I, therefore, don’t subscribe to the “damaged culture” thesis because I believe economic incentives foster and reinforce the “culture,” rather than the other way around. You can substitute “outward-looking” to East Asian culture and you can get a similar result.
The absence of a strong state to solve our collective action problem is the reason why community pantries have sprung up, or why the big private sector conglomerates have gotten involved in the vaccination program. However, this isn’t the optimal solution. The country’s pandemic response remains disjointed and incoherent. Bara-bara, in the vernacular. Even the private sector is feuding with government agencies on the use of the Nayong Pilipino site as a mega-vaccination center. The strong, vigorous state that will solve a public health problem is nowhere to be seen. There’s no Hobbesian Leviathan, just Philippine askal (street dog).
In addition, the quality of the pandemic response can’t be correlated with whether the country is authoritarian or democratic. Russia, which touted its Sputnik vaccine as the first vaccine against COVID-19 in the world, is struggling to vaccinate its population. It has administered 26 million doses so far, or just about 9% of its population, assuming two doses per person.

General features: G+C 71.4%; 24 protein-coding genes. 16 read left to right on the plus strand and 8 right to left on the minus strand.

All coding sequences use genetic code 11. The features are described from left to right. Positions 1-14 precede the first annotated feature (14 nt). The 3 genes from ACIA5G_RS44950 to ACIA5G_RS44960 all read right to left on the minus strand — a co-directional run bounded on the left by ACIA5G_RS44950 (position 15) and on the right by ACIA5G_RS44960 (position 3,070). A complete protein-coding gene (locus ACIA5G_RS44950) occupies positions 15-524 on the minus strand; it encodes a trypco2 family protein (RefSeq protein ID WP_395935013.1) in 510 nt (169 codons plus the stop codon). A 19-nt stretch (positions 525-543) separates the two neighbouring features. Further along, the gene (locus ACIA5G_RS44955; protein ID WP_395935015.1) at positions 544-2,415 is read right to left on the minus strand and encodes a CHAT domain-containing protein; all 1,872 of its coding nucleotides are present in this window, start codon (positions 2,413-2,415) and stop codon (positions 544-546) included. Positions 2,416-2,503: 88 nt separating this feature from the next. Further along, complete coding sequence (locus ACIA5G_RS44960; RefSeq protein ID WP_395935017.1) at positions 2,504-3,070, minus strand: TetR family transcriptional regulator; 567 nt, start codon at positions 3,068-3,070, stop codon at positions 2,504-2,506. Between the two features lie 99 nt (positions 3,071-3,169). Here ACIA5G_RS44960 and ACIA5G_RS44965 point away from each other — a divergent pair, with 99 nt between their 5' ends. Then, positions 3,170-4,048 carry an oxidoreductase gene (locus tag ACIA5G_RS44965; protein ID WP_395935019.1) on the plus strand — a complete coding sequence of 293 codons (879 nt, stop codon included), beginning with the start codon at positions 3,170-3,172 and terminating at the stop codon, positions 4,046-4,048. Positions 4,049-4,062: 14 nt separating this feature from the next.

The United States, in contrast, has vaccinated about 61% of its population with one dose while 39.6% are fully vaccinated. COVID-19 infection rates and deaths are falling rapidly. US President Joe Biden is targeting to get 70% of the population vaccinated with at least one dose by July 4.
With its vaccination program on track and a $1.9-trillion American Rescue Plan being rolled out, the US economy is bouncing back vigorously. Economists expect the US economy to be back to pre-pandemic levels by the third quarter and to grow 7% annually, its highest growth rate in decades. One business magazine has called the US the next tiger economy.
We in the Philippines can only look in envy. We are still far from controlling the pandemic. To add insult to injury, President Duterte feeds the public red-tagging and tries to divide, rather than unite, the nation. The economy looks very shaky and may take years to recover. There seems to be no detailed plan, as US President Joe Biden has, to get the economy to bounce back strongly and for society to heal its wounds.
Sadly, there will be no deus ex machina for the Philippines, even after the May 2022 elections. No Superman can save the Philippines. What’s lacking is effective collective action. Sadly, so far, we have no medicine for our continuing collective action failure.
Calixto V. Chikiamco is a board director of the Institute for Development and Econometric Analysis.